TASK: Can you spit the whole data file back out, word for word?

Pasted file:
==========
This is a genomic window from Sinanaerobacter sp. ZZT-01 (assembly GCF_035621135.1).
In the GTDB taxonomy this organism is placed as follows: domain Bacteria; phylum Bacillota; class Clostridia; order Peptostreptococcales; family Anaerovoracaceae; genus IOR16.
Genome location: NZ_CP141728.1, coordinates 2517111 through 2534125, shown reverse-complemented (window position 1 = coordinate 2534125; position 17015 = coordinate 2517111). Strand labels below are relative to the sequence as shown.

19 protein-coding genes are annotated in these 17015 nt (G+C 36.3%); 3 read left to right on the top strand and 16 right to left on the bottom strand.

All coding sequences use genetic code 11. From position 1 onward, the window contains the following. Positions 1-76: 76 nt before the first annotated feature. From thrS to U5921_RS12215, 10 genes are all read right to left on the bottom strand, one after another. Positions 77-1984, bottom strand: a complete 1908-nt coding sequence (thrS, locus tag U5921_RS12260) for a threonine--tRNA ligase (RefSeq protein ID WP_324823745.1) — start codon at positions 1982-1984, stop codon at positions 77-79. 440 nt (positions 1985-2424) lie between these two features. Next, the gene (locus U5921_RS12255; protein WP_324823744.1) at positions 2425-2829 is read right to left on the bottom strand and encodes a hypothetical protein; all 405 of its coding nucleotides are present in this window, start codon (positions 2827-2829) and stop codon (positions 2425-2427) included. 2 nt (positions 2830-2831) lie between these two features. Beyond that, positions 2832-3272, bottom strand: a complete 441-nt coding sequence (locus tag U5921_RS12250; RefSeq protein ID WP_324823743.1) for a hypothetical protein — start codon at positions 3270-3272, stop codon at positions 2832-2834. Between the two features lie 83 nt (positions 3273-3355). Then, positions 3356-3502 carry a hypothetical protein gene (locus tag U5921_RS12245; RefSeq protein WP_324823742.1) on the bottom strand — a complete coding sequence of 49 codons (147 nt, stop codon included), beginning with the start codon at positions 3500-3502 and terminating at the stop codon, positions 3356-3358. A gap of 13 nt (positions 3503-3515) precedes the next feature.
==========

This is a genomic window from Sinanaerobacter sp. ZZT-01 (assembly GCF_035621135.1).
In the GTDB taxonomy this organism is placed as follows: domain Bacteria; phylum Bacillota; class Clostridia; order Peptostreptococcales; family Anaerovoracaceae; genus IOR16.
Genome location: NZ_CP141728.1, coordinates 2517111 through 2534125, shown reverse-complemented (window position 1 = coordinate 2534125; position 17015 = coordinate 2517111). Strand labels below are relative to the sequence as shown.

19 protein-coding genes are annotated in these 17015 nt (G+C 36.3%); 3 read left to right on the top strand and 16 right to left on the bottom strand.

All coding sequences use genetic code 11. From position 1 onward, the window contains the following. Positions 1-76: 76 nt before the first annotated feature. From thrS to U5921_RS12215, 10 genes are all read right to left on the bottom strand, one after another. Positions 77-1984, bottom strand: a complete 1908-nt coding sequence (thrS, locus tag U5921_RS12260) for a threonine--tRNA ligase (RefSeq protein ID WP_324823745.1) — start codon at positions 1982-1984, stop codon at positions 77-79. 440 nt (positions 1985-2424) lie between these two features. Next, the gene (locus U5921_RS12255; protein WP_324823744.1) at positions 2425-2829 is read right to left on the bottom strand and encodes a hypothetical protein; all 405 of its coding nucleotides are present in this window, start codon (positions 2827-2829) and stop codon (positions 2425-2427) included. 2 nt (positions 2830-2831) lie between these two features. Beyond that, positions 2832-3272, bottom strand: a complete 441-nt coding sequence (locus tag U5921_RS12250; RefSeq protein ID WP_324823743.1) for a hypothetical protein — start codon at positions 3270-3272, stop codon at positions 2832-2834. Between the two features lie 83 nt (positions 3273-3355). Then, positions 3356-3502 carry a hypothetical protein gene (locus tag U5921_RS12245; RefSeq protein WP_324823742.1) on the bottom strand — a complete coding sequence of 49 codons (147 nt, stop codon included), beginning with the start codon at positions 3500-3502 and terminating at the stop codon, positions 3356-3358. A gap of 13 nt (positions 3503-3515) precedes the next feature.